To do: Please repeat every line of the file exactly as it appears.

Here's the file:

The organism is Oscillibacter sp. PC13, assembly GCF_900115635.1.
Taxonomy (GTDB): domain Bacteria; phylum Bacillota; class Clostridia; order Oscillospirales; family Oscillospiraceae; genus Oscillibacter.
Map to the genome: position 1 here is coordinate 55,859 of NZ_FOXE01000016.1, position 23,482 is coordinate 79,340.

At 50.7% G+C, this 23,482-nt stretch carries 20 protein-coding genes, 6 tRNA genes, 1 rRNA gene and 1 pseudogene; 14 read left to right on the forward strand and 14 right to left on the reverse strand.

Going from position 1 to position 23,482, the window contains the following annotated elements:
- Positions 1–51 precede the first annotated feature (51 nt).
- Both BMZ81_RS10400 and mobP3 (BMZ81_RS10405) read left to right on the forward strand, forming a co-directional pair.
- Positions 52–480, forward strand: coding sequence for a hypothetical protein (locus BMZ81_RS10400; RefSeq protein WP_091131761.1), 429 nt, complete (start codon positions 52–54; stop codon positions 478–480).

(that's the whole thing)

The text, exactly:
The organism is Oscillibacter sp. PC13, assembly GCF_900115635.1.
Taxonomy (GTDB): domain Bacteria; phylum Bacillota; class Clostridia; order Oscillospirales; family Oscillospiraceae; genus Oscillibacter.
Map to the genome: position 1 here is coordinate 55,859 of NZ_FOXE01000016.1, position 23,482 is coordinate 79,340.

At 50.7% G+C, this 23,482-nt stretch carries 20 protein-coding genes, 6 tRNA genes, 1 rRNA gene and 1 pseudogene; 14 read left to right on the forward strand and 14 right to left on the reverse strand.

Going from position 1 to position 23,482, the window contains the following annotated elements:
- Positions 1–51 precede the first annotated feature (51 nt).
- Both BMZ81_RS10400 and mobP3 (BMZ81_RS10405) read left to right on the forward strand, forming a co-directional pair.
- Positions 52–480, forward strand: coding sequence for a hypothetical protein (locus BMZ81_RS10400; RefSeq protein WP_091131761.1), 429 nt, complete (start codon positions 52–54; stop codon positions 478–480).